Repeated droughts around the world have shockingly large and often hidden consequences, destroying enough farm produce to feed 81 million people every day for a year, damaging forests, and threating to trap generations of children in poverty, according to a new report from the World Bank Group.
Uncharted Waters: The New Economics of Water Scarcity and Variability presents new evidence on how increasingly erratic rainfall impacts farms, firms and families.
It also shows that although floods and storm surges pose major threats, droughts are “misery in slow motion,” with impacts deeper and longer lasting than previously believed.
“These impacts demonstrate why it is increasingly important that we treat water like the valuable, exhaustible, and degradable resource that it is,” said Guangzhe Chen, Senior Director of the World Bank’s Water Global Practice. “We need to better understand the impacts of water scarcity, which will become more severe due to growing populations and a changing climate.”
The report found that impacts caused by drought can cascade into unexpected areas.
For families, the effects of drought can span generations. The report finds that in rural Africa, women born during extreme droughts bear the marks throughout their lives, growing up mentally and physically stunted, undernourished and unwell because of crop losses.
New data shows that women born during droughts also have less education, fewer earnings, bear more children and are more likely to suffer from domestic violence. Their suffering is often passed on to the next generation, with their children more likely to be stunted and less healthy, perpetuating a vicious cycle of poverty.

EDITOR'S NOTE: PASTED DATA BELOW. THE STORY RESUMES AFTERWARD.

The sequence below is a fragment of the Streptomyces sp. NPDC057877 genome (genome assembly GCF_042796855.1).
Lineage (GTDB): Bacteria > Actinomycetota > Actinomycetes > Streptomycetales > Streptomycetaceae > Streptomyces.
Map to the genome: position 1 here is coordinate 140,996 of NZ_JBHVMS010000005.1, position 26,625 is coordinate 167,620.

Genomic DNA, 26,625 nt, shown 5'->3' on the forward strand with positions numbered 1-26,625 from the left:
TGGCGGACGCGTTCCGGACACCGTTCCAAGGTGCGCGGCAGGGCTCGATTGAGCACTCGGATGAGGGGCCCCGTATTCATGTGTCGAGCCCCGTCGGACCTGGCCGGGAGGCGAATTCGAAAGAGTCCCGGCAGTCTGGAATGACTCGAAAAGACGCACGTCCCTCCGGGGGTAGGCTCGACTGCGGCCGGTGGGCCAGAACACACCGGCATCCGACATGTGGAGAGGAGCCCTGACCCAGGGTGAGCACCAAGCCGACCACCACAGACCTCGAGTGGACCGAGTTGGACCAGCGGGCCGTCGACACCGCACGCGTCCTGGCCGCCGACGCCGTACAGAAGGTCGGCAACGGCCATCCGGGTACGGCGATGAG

On farms, repeated years of below-average rainfall not only destroys crop yield — it forces farmers to expand into nearby forests. Since forests act as a climate stabilizer and help regulate water supplies, deforestation decreases water supply and exacerbates climate change.
For firms, the report calculates the economic costs of droughts as four times greater than that of floods. A single water outage in an urban firm can reduce its revenue by more than 8 percent. And if that firm is in the informal sector, as many are in the developing world, sales decline by 35 percent, ruining livelihoods and stagnating urban economic growth.
Many of the regions most affected by drought overlap with areas that are already facing large food deficits and are classified as fragile, heightening the urgency of finding solutions.
“If we don’t take deepening water deficits and the bigger and more frequent storms that climate change will bring seriously, we will find water scarcity spreading to new regions of the world, potentially exacerbating issues of violence, suffering, and migration,” said the report’s author and World Bank’s Water Global Practice Lead Economist Richard Damania. “Current methods for managing water are not up to the challenge. This sea-change will require a portfolio of policies that acknowledge the economic incentives involved in managing water from its source, to the tap, and back to its source.”
The impacts of erratic rainfall ripple through farms, firms and families, sometimes for generations. The report offers proposals for how to tackle these challenges, calling for new policies, innovation, and collaborations.
The report recommended construction of new water storage and management infrastructure, paired with policies that control the demand for water. Utilities responsible for water distribution in cities also need to be properly regulated to incentivize better performance and investment in network expansion, while also ensuring a fair market return.
The report also noted that when flood and droughts turn into economic shocks, safety nets must be put in place to ensure poor families can weather the storm.